Ghana’s president in tight spot over anti-LGBT law
Opposition lawmakers in Ghana are pushing President Nana Akufo-Addo into a tight spot by promoting an anti-LGBT law widely condemned by critics for undermining rights but applauded by many Ghanaians.
Gay sex is already illegal in the highly religious West African nation, but while discrimination against LGBT (lesbian, gay, bisexual and transgender) people is common, no one has ever been prosecuted under the colonial-era law.
A proposal that includes criminalising LGBT advocacy, requirements to denounce “suspects”, advocates for conversion therapy and imposes longer jail sentences was introduced in parliament earlier this month.
The international community has joined activists in condemning the “promotion of proper human sexual rights and Ghanaian family values bill” drafted by eight lawmakers, mostly from the opposition party.
“Adopting the legislation in its current or any partial form would be tantamount to a violation of a number of human rights standards, including the absolute prohibition of torture,” a group of UN experts said in a statement.
“It will not only criminalise LGBTI people, but anyone who supports their human rights, shows sympathy to them or is even remotely associated with them.”
If the text is passed by parliament, the president can either decide to ignore critics and sign it, or veto it — something analysts and diplomats say he may be unwilling to do, given widespread support for anti-LGBT legislation.
Nearly 90 percent of Ghanaians said they would approve of a decision by the government to criminalise same-sex relationships, according to research group Afrobarometer using 2014 data.
Knowing how popular it would be, “the opposition party is using this a major political tactic to get the current government to take a position one way or the other for political reasons,” said Human Rights Watch (HRW) researcher Wendy Isaack.
Akufo-Addo, who won a second term in office in December, has said publicly that same-sex marriage would not become legal under his watch.
But the British-educated former rights lawyer with a cosmopolitan reputation has nothing to win from this proposed bill, analysts and diplomats say.
“There is nothing in it for him… it’s not his bill, he didn’t initiate it,” said Henry Kwasi Prempeh, director of the Ghana Center for Democratic Development.
A western diplomat who asked to remain anonymous said it was “quite obvious he (the president) is not very fond of this bill… but it’s a delicate issue, they can see the general public opinion.”
The opposition has a “red carpet to surf on a homophobic wave and come up with a law that is particularly demagogic,” another senior diplomat said.
Lawmakers pushing for the bill argue that homosexuality is foreign to Ghanaian culture.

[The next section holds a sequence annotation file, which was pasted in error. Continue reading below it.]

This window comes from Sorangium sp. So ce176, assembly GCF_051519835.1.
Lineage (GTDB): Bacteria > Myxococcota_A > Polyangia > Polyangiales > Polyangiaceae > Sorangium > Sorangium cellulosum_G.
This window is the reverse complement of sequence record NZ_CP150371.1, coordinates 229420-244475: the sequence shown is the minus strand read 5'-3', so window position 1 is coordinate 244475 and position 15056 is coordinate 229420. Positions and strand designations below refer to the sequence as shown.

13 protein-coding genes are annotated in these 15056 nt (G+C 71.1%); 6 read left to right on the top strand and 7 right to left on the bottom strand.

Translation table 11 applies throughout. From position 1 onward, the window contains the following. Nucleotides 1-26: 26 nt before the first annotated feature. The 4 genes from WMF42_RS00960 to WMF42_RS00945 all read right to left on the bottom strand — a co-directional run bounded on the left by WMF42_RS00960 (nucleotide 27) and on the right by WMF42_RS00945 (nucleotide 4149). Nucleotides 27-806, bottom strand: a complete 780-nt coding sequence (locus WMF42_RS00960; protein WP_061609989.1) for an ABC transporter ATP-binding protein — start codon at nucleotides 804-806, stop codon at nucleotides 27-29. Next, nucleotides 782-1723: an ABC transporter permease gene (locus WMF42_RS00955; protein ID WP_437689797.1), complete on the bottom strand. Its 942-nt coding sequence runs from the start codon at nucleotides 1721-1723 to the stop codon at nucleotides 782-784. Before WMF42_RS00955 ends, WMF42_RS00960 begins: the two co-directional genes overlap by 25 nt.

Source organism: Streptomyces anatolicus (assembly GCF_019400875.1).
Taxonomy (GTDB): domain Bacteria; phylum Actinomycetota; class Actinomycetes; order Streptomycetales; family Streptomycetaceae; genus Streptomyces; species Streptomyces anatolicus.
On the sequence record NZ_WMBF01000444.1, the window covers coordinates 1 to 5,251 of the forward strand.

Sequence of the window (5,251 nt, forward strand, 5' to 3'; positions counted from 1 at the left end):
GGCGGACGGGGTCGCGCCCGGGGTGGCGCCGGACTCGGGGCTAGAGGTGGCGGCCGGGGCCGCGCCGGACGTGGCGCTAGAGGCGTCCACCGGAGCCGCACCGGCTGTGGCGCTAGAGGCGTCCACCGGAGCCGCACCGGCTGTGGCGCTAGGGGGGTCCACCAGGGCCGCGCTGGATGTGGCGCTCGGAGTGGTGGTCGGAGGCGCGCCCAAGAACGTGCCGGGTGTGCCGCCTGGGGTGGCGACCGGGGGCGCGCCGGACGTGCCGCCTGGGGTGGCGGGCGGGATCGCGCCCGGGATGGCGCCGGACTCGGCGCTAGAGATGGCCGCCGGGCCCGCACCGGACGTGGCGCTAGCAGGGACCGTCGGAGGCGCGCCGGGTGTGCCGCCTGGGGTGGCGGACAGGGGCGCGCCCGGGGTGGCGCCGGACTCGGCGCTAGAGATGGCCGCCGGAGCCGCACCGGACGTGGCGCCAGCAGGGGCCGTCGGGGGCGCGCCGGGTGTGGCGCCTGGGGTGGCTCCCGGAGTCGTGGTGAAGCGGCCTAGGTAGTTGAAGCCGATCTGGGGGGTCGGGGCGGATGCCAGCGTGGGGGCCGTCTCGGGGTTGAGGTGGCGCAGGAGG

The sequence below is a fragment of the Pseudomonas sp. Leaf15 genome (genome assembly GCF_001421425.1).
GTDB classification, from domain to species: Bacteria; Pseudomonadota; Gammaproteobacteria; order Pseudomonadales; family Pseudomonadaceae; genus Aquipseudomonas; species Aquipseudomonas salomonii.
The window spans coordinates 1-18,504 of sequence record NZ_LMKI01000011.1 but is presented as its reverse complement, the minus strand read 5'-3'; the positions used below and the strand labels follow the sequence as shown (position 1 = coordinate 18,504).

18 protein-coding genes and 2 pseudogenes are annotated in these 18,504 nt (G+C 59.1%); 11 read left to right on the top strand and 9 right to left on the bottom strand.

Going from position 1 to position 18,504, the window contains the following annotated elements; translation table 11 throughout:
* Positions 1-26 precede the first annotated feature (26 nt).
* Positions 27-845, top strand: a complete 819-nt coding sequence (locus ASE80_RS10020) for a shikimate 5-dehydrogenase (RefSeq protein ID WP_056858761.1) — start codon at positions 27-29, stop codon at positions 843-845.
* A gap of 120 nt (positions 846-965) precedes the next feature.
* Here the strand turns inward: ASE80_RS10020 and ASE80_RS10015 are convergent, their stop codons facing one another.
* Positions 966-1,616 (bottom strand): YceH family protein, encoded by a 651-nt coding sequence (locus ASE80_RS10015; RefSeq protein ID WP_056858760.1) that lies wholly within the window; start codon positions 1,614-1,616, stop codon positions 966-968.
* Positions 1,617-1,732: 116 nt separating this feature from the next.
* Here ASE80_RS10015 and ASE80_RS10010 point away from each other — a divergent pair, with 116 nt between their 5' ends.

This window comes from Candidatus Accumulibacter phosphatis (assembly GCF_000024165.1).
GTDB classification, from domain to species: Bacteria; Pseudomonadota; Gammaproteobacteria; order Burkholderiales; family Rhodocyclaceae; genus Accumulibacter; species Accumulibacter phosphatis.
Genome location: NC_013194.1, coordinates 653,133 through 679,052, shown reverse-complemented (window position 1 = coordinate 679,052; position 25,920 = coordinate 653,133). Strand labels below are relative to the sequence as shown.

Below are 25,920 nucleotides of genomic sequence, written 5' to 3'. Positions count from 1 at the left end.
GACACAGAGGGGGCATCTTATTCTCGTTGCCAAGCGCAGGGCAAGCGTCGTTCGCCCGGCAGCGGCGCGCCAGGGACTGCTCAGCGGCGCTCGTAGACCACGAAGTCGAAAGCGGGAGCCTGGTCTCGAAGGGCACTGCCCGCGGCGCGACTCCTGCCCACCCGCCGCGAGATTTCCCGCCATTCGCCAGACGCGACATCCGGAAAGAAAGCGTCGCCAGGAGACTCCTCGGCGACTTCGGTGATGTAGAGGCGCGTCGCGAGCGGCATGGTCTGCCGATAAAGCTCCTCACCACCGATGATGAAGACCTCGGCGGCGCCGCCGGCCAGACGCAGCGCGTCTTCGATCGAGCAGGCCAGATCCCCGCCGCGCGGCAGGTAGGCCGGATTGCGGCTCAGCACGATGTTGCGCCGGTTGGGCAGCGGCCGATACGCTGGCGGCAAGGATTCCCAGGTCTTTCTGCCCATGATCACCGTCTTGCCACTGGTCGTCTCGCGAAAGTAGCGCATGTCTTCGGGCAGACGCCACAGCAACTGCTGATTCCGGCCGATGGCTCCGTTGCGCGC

“We need to protect our children who are currently being targeted by these LGBTQ+ people making them believe that it’s the new way of life,” one of its main sponsors, Samuel Nartey George, told AFP.
“Our culture should not be destroyed.”
Activists like Davis Mac-Iyalla, director of the Interfaith Diversity Network of West Africa, have widely criticised that cultural argument.
“To tell me that it’s not part of our culture and that these people don’t exist, I would say it’s a blunt lie, people know LGBT in their communities, in high places,” said Ghana-based Mac-Iyalla.
The debate is coming at an inconvenient time for the president who wants to attract African-Americans and the Ghanaian diaspora through his programme “The Year of Return”.
With a reputation for stability and respect for the rule of law, Ghana has also attracted businesses like Twitter who said it would open its first Africa office in the country.
“If we’re getting the accolades we get, it’s not for anything else but because we are a free society,” said Prempeh.
“If this is where you get your influence… and you’re going to attack that, it makes really no sense.”
“Most people don’t really believe he will sign it,” said Danny Bediako, director of human rights organisation Rightify Ghana, “but its difficult, because religious institutions are very powerful here.”
Activists worry Ghana will follow the same path as Nigeria and Uganda, where similar bills were passed in recent years.
“When countries legislate prohibitions around association and freedom of expression, which are fundamental human rights that are protected under international law,” said Isaack, this “gives members of the public the authority, the tools, to perpetrate violations.”
“People are attacked on the streets, people don’t get medical treatment… people are kicked out of schools, people are kicked out of their homes.”
Bediako and Mac-Iyalla both say they personally know LGBT people in Ghana who are already thinking about leaving the country.
“The sad situation is that it has really led to an increase in homophobia in Ghana,” said Bediako.
“Many are already in a serious dilemma,” said Mac-Iyalla, and “there’s a high interest in fleeing Ghana already, because of the threat coming.”
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